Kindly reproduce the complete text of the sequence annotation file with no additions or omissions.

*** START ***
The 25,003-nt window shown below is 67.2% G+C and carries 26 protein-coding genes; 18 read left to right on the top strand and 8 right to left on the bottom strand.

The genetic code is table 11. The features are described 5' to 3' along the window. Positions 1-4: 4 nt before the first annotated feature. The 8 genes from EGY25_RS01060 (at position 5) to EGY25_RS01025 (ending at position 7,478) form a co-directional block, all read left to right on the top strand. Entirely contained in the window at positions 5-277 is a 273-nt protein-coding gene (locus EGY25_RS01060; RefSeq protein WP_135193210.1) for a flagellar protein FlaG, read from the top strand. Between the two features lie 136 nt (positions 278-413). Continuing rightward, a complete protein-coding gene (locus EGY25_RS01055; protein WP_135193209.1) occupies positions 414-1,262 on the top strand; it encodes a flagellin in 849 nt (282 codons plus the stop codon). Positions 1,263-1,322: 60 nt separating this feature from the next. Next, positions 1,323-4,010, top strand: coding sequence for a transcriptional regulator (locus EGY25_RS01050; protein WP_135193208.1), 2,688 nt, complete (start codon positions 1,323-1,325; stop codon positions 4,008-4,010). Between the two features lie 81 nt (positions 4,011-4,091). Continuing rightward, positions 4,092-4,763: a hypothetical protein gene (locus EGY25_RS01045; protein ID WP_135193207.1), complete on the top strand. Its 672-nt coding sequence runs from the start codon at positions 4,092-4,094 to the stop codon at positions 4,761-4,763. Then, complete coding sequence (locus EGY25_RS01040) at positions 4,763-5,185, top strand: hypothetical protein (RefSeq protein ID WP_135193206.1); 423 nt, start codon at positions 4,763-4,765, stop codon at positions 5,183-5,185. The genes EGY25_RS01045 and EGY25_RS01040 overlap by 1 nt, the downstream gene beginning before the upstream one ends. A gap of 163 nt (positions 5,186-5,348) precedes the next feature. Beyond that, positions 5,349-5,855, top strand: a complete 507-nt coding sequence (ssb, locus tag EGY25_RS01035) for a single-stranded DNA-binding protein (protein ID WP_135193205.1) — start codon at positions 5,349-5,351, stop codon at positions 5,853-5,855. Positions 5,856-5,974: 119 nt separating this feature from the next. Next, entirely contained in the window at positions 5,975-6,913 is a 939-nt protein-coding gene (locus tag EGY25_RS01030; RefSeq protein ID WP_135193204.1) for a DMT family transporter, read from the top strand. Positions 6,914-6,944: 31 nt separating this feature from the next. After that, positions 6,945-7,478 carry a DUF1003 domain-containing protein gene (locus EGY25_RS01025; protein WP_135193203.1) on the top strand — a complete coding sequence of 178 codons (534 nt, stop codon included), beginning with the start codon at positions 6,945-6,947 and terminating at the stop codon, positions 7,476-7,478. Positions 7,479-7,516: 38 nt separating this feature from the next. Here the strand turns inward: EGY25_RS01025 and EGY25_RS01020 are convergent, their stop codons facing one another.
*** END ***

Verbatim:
The 25,003-nt window shown below is 67.2% G+C and carries 26 protein-coding genes; 18 read left to right on the top strand and 8 right to left on the bottom strand.

The genetic code is table 11. The features are described 5' to 3' along the window. Positions 1-4: 4 nt before the first annotated feature. The 8 genes from EGY25_RS01060 (at position 5) to EGY25_RS01025 (ending at position 7,478) form a co-directional block, all read left to right on the top strand. Entirely contained in the window at positions 5-277 is a 273-nt protein-coding gene (locus EGY25_RS01060; RefSeq protein WP_135193210.1) for a flagellar protein FlaG, read from the top strand. Between the two features lie 136 nt (positions 278-413). Continuing rightward, a complete protein-coding gene (locus EGY25_RS01055; protein WP_135193209.1) occupies positions 414-1,262 on the top strand; it encodes a flagellin in 849 nt (282 codons plus the stop codon). Positions 1,263-1,322: 60 nt separating this feature from the next. Next, positions 1,323-4,010, top strand: coding sequence for a transcriptional regulator (locus EGY25_RS01050; protein WP_135193208.1), 2,688 nt, complete (start codon positions 1,323-1,325; stop codon positions 4,008-4,010). Between the two features lie 81 nt (positions 4,011-4,091). Continuing rightward, positions 4,092-4,763: a hypothetical protein gene (locus EGY25_RS01045; protein ID WP_135193207.1), complete on the top strand. Its 672-nt coding sequence runs from the start codon at positions 4,092-4,094 to the stop codon at positions 4,761-4,763. Then, complete coding sequence (locus EGY25_RS01040) at positions 4,763-5,185, top strand: hypothetical protein (RefSeq protein ID WP_135193206.1); 423 nt, start codon at positions 4,763-4,765, stop codon at positions 5,183-5,185. The genes EGY25_RS01045 and EGY25_RS01040 overlap by 1 nt, the downstream gene beginning before the upstream one ends. A gap of 163 nt (positions 5,186-5,348) precedes the next feature. Beyond that, positions 5,349-5,855, top strand: a complete 507-nt coding sequence (ssb, locus tag EGY25_RS01035) for a single-stranded DNA-binding protein (protein ID WP_135193205.1) — start codon at positions 5,349-5,351, stop codon at positions 5,853-5,855. Positions 5,856-5,974: 119 nt separating this feature from the next. Next, entirely contained in the window at positions 5,975-6,913 is a 939-nt protein-coding gene (locus tag EGY25_RS01030; RefSeq protein ID WP_135193204.1) for a DMT family transporter, read from the top strand. Positions 6,914-6,944: 31 nt separating this feature from the next. After that, positions 6,945-7,478 carry a DUF1003 domain-containing protein gene (locus EGY25_RS01025; protein WP_135193203.1) on the top strand — a complete coding sequence of 178 codons (534 nt, stop codon included), beginning with the start codon at positions 6,945-6,947 and terminating at the stop codon, positions 7,476-7,478. Positions 7,479-7,516: 38 nt separating this feature from the next. Here the strand turns inward: EGY25_RS01025 and EGY25_RS01020 are convergent, their stop codons facing one another.